Let me start by saying that I do a lot of surveys. To date my account has 82 surveys completed and an additional 3 currently active. I survey students regularly during courses, and annually we do at least one customer satisfaction survey for CMPT. I have done surveys for the International Organization for Standardization (ISO) and for International Laboratory Accreditation Cooperation (ILAC). Over the years I have become adept at creating surveys that address the issues that I want addressed.
Last week's survey was my first experiment of linking a survey to a discussion website like MMLQR. I would not call it a totally successful experiment.
When I look at the reported results, first I noted that we are attracting a variety of laboratory Quality professionals from Canada and internationally. There are some positive trends. Based on a 6-point Likert scale, this site was ranked either as Excellent or Good by near everyone with regard to variety of topics, relevance, clarity, accessibility, and refreshment. There were no "poor" or "unacceptable" responses. The same was true for the Overall assessment.
So this is all good, Yes?
Well it provides documentation that supports impressions based on the progressively increasing readership, and it confirms that the people that I am interested in engaging in conversation aer finding the site. But based upon the number of tracked page views, it looks like less than 4 percent of people connecting to MMLQR have responded to the survey.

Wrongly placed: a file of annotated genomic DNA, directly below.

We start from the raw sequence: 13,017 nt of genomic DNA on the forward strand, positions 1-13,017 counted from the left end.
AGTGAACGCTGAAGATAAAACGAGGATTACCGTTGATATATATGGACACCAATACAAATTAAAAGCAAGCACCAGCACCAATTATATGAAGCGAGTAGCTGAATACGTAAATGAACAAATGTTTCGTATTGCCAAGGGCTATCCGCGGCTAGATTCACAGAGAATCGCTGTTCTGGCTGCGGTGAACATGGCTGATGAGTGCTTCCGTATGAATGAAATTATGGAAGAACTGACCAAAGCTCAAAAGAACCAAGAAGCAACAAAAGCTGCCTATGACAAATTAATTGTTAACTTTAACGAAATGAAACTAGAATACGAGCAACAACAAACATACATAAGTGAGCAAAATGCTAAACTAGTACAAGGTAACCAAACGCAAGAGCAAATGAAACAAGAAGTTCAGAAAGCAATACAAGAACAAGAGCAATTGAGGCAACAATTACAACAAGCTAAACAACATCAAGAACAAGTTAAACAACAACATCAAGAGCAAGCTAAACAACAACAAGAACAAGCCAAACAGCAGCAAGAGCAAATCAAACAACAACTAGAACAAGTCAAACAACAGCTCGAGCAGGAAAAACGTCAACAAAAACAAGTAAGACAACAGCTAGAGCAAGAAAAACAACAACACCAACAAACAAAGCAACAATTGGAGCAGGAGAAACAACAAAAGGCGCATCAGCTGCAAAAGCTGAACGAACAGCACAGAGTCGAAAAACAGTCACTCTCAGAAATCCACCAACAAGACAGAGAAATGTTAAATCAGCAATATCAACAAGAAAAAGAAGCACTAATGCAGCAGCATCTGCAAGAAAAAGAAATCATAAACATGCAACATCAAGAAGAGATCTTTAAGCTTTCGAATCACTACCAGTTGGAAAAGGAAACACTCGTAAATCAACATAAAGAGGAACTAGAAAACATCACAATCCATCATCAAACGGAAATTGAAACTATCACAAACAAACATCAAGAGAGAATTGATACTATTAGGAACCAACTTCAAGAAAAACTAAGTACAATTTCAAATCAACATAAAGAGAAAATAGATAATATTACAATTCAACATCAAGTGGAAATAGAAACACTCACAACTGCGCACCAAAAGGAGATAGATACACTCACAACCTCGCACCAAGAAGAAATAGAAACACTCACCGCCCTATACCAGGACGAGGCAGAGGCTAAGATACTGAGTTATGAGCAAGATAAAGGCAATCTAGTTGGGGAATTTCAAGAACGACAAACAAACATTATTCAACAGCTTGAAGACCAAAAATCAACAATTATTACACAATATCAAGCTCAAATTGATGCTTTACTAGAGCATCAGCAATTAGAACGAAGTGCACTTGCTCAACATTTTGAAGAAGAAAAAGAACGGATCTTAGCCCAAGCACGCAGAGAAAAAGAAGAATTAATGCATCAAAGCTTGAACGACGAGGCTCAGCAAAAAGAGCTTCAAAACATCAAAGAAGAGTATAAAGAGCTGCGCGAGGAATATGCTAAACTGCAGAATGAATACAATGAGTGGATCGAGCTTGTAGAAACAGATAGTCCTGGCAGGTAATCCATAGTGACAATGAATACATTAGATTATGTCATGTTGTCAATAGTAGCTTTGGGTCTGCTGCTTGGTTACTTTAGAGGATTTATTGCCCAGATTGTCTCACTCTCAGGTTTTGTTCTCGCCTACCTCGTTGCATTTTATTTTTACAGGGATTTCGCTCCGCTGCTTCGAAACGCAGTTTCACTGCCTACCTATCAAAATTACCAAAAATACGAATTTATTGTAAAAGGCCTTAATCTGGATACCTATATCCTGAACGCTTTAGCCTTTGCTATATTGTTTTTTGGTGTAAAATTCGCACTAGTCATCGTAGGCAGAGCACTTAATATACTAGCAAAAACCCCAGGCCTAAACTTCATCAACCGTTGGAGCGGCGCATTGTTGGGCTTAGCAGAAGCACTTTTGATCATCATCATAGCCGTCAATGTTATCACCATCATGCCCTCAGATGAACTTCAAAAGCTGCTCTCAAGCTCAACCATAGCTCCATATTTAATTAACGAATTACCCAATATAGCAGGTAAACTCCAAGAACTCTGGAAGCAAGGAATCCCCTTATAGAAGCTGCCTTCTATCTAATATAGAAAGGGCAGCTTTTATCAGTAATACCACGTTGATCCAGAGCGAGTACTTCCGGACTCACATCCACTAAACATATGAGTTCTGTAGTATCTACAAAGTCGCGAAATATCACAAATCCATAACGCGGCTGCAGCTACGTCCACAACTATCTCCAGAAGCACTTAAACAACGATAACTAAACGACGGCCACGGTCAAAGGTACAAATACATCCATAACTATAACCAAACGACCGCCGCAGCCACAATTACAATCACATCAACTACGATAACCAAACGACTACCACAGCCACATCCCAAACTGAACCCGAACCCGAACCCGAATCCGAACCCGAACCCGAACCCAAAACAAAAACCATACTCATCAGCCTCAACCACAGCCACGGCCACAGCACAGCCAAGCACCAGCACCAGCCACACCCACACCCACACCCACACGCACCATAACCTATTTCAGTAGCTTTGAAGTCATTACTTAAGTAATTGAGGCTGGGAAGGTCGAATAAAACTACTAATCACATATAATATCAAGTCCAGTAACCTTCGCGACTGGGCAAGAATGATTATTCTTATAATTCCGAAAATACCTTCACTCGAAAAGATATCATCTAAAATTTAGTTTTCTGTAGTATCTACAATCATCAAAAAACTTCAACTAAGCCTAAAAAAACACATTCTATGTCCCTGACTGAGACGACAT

With the information that I can garner, I don't know how many people opened the survey but chose to anwer no questions, but I assume that that is a very small number
So there is a problem, but a generalisable problem. Almost all the surveys I have done in the past have been to a closed or faily closed population, where I could go back to the group and try again and again. This is a survey to an open population. In that regard it is similar to attempting to do a satisfaction survey of people exiting a laboratory patient service centre, or of physicians that use laboratory services.
In all these situations, one can generate a denominator of how many potential responses there could have been. The challenge is how does one increase the numerator without generating bias, both positive and negative.
In the laboratory setting, one might try creating focus groups as definable groups, but one has to create incentives to garner participation. This is potentially expensive and would only be applicable if one risked confidentiality breaches. One could combine focus groups with electronic surveying, but still one would have to have identifiers to work with.
In this setting, I have no access to identifiers, and no obvious inducements that might entice a response.
So it is back to the drawing board with some questions to be asked, like who do I want to attract to the survey, and how can I entice them to participate, and what is a sufficient cluster, and what kinds of questions will capture the information that I want. And maybe to affirm why I want to generate the information.
It's kind of like my own PDSA
If I come up with some answers I will try again.
In the meantime if you are in the 4%, many thanks for participating.
In the meantime, I am going to take a few days off and come up with my predictions and resolutions for a happy and Quality 2011.
For those of you who celebrate the day, Merry Christmas.
Just a thought:ReplyDelete
A survey posted right around vacation time (in this case close to christmas) may result in less participants not due to the survey itself, but due to outside factors such as vacation time, last minute shopping, etc.
Perhaps the same survey around, say February or March will yield higher participation results.
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